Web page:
SA seeks discussion on committee restructuring

Vanessa Marcano

Vanessa Marcano

The Students’ Association passed a resolution inviting administration members to discuss the restructuring of committees, including their request that three committees be remanded to SA and another to be turned into an appeals committee.

Resolution 09-22-R, passed at the March 15 SA meeting, invited members of the Committee Restructuring Task Force and President David Chicoine, Provost Laurie Nichols, Vice President for Student Affairs Marysz Rames or a member of their staffs to further discuss the proposal for committee restructuring in the CRTF’s draft vetting document.

Some of the changes in committee structure suggested by the CRTF included the reduction of the number of committees from 54 to 18. Committees such as Academic Appeals and Student Affairs would disappear, as they would be integrated into other committees. Others were modified, merged into other committees, changed names or were remitted to report to heads of departments and colleges.

After the CRTF presented its recommendations in the past, SA senators were concerned that the Vice President of Student Affairs would control the Student Union Activity Council, the University Food Service Advisory Committee and the Wellness Center Advisory Council.

In the midst of the SA discussion, Vice President Michael Kendall moved to amend the resolution to request that the SUAC, UFSAC and WCAC report to SA instead of reporting to the Vice President for Student Affairs, as the CRTF vetting document recommended. The amendment also requested for the University Activity Fee Budgeting Committee to become an appeals committee, in order to curb redundancies in case a student group was unhappy about funds allocation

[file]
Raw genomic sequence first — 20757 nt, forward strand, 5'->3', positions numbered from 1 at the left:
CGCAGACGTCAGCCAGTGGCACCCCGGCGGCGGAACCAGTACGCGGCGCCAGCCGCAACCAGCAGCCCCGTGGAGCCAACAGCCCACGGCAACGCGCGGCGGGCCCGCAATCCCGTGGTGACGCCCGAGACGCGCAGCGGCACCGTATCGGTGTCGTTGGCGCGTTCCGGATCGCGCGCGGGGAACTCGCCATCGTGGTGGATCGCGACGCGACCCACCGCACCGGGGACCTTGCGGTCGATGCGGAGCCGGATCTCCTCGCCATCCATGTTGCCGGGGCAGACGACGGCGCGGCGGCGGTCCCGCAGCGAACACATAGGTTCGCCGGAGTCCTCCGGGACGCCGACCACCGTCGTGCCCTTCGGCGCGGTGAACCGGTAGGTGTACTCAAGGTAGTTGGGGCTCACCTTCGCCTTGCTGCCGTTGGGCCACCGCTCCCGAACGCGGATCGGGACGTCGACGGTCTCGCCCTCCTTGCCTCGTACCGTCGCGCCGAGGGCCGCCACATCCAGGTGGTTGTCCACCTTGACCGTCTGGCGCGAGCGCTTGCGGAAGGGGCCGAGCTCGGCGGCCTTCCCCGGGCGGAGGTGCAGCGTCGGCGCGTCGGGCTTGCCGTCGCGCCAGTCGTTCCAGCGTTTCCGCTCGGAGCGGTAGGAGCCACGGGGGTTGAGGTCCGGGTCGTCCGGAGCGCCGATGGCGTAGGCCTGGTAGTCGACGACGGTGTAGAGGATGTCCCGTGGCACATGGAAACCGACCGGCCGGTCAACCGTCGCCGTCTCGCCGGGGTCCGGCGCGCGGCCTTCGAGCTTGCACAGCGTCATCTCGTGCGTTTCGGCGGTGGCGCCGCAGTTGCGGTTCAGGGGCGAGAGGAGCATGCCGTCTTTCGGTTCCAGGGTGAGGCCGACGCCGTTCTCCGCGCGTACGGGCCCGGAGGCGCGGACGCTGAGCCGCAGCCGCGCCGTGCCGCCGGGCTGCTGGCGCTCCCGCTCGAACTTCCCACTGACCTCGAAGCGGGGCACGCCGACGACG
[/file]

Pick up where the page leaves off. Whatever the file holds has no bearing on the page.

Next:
Kendall’s move stirred up discussion among the senate, with Catherine Grandorff, state and local chair, expressing concern that, without proper consideration and discussion with administrators, the amendment would be “premature.” She said the amendment would not ensure the students’ control over the committees and without first discussing with officials the ideas in Kendall’s amendment, SA may seem too aggressive, which could jeopardize their negotiations.

“It could ultimately undermine us,” Grandorff said.

Rames said she was “perplexed” concerning the amendment, since in her view, having SUAC, UFSAC and WCAC report to her office would likely make them more robust committees. She said she was excited about the potential advisory capabilities the committees would have, the possibility of a “partnership” between administration and students, and the opportunities of hearing feedback from students.

Senator Kate Wegehaupt voiced her concern regarding continuity in these committees under SA, especially due to the yearly change of leadership in the senate. Meanwhile, Senator Anthony Sutton said it was important to consider what was best for both the university, as well as for the future of students.

“We are here to serve students,” he said.

Senator Tim Goldammer said he thought there was a good opportunity to have administration sit alongside students in a committee, yet he said that it was crucial for students to be in charge of committees that control buildings funded by student fee dollars.

“We want to be able to control what we paid for but still be open to (faculty and administration) being in the committees,” Goldammer said.

All final recommendations concerning committee restructuring are due to the provost by April 1.

Editor’s note: The 2010-2011 Students’ Association took office after this discussion during the March 15 meeting, so the titles used in this story are from the 2009-2010 senate.